"feeding oneself on the body of a God" in the real or
      metaphorical sense of some mystery religions, but the real
      human communion with the "word of God Incarnate" (John 1:14),
      in Jesus Christ, the Son of the Father, who makes a gift of his
      flesh, hence of his life, for the life of the world.

      Those who are part of this bread, meaning that they are familiar
      with the historical and paschal Jesus, remain in Christ and
      Christ remains in them: "As the living Father has sent me and I
      live by the Father, so he that eateth me, the same also shall live
      by me" (John 6:57). Jesus reveals himself this way: "I am the
      bread of life" (John 6:48). The sacramental acceptance of the
      gifts of bread and wine transmit an authentic "koninis" with the
      Word Incarnate and gives to those who believe in his name, "the
      power to be made the sons of God" (John 1:12).

      In the preface of the aforementioned book by Cardinal Joseph
      Ratzinger, "The Spirit of the Liturgy," the author confronts the
      issue of the possibilities and the risks of a renewed liturgy and
      promotes in-depth understanding and a dynamic realization of
      the liturgical forms by the Spirit of Christ, establishing the
      foundations of faith in the Church and in this manner animating
      its liturgical body and filling it with life:

      "One could therefore state that at the time, in 1918, the liturgy,
      from a certain point of view, appeared as a perfectly preserved
      fresco, although covered by a thick layer of plaster. It was present
      in the Missal, with which the priest celebrated the liturgical form,
      which had evolved from its origins, but for the faithful it was
      hidden by private forms and trends of prayer. Thanks to the
      liturgical movement and then in a definite manner with the
      Second Vatican Council, this fresco was returned to the light and
      for a moment we were all fascinated by the beauty of its colors
      and its figures. In the meantime, however, due to climatic
      conditions and various mistaken attempts to restore and rebuild
      it, that fresco became endangered and there was a threat that it
      might go to ruin unless the necessary measures were quickly
      taken to put an end to these damaging influences. Obviously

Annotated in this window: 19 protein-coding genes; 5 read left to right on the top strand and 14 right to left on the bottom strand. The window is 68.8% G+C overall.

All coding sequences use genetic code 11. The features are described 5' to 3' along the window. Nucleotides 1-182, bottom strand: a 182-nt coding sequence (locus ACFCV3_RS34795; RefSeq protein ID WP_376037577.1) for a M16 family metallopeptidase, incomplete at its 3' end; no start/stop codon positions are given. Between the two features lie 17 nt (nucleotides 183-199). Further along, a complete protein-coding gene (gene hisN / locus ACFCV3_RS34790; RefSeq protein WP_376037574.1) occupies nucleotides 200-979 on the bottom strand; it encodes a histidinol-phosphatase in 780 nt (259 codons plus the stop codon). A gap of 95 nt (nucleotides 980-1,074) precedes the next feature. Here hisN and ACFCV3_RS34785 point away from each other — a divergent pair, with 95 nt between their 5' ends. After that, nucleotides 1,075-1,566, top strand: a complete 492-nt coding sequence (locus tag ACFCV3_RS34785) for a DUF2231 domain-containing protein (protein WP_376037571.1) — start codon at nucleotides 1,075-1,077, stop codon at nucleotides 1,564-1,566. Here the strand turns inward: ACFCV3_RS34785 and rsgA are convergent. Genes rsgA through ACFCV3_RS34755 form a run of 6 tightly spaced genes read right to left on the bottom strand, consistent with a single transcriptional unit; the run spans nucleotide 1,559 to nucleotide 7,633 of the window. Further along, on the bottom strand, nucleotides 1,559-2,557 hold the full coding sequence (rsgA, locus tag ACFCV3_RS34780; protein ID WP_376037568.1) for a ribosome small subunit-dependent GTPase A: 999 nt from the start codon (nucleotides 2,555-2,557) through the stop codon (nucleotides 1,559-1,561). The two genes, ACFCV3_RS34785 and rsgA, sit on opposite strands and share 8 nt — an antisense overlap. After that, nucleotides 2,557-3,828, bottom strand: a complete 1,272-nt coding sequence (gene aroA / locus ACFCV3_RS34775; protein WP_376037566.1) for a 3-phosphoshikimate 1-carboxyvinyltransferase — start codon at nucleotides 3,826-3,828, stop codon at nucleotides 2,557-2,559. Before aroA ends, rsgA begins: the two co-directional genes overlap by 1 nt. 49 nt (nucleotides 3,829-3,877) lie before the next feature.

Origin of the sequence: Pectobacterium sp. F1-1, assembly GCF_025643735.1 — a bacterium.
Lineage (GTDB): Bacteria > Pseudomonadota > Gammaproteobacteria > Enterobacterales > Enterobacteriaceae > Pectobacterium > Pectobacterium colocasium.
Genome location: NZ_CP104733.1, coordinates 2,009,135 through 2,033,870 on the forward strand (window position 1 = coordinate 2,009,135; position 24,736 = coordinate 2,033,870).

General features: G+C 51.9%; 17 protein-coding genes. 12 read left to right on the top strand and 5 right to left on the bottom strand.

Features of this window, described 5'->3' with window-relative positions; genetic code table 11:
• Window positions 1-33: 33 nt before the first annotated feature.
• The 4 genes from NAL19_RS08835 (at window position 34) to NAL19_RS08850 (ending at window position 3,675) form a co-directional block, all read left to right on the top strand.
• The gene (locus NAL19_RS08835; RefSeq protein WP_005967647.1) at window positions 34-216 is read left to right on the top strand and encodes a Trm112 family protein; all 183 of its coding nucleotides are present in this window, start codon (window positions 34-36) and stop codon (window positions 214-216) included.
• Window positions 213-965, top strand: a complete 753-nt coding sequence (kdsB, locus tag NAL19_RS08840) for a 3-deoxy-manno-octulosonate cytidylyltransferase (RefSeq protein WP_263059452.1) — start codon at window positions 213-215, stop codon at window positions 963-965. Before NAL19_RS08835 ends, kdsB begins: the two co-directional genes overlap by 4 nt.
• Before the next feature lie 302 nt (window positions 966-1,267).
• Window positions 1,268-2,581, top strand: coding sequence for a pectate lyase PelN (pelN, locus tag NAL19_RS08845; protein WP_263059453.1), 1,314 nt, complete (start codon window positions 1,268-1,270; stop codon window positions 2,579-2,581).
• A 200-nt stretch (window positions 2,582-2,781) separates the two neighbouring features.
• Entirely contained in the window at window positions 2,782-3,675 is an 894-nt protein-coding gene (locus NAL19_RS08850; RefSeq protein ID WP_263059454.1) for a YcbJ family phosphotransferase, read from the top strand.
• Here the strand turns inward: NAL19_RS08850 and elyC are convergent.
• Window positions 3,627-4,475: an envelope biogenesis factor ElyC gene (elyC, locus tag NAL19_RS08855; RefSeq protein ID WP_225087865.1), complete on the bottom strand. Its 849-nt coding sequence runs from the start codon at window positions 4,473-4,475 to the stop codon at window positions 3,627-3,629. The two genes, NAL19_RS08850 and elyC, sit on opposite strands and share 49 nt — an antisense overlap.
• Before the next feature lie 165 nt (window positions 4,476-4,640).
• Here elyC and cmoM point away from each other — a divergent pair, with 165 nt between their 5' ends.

there is no question that it should be covered with new plaster,
      but a renewed respect and a new understanding of its message
      and its reality is indispensable, so that having brought it back to
      light does not represent the first step for its definite downfall"
      (see pages 7-8).

      * * *


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      3. Today's Lectionary Readings Text

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      Monks of Adoration:

      * * *

      5. Polish Rosary Hour by the Conventual Franciscans

      * * *



      * * *


      * * *

      Then once inside click on

      Cause of Mama Gili as Servant of God (Part 1)

      Cause of Mama Gili as Servant of God (Part 2)

      Need a Miracle?

      Dolores Immacolata "Mama" Gili (1892-1985)


      The Mama Gili Guild was established several years ago to
      gather, collect, and publish information on Dolores Immacolata
      Gili (1892-1985) for an investigation into her cause as a Servant
      of God, as well as to promote her cause and to perpetuate her
      cult by directing prayer groups assembled in her honor.

      Call or write today regarding favors granted through the
      intercession of Dolores Immacolata "Mama" Gili, or, for more
      information about the cause of her investigation for canonization to:

      Rev. Dante DiGirolamo, Director
      Mama Gili Guild
      P. O. Box 455
      Kearny, New Jersey 07032
      Phone (973) 412-1170
      Fax (973) 412-7011
      © Copyright 2002 John N. Lupia for Roman Catholic News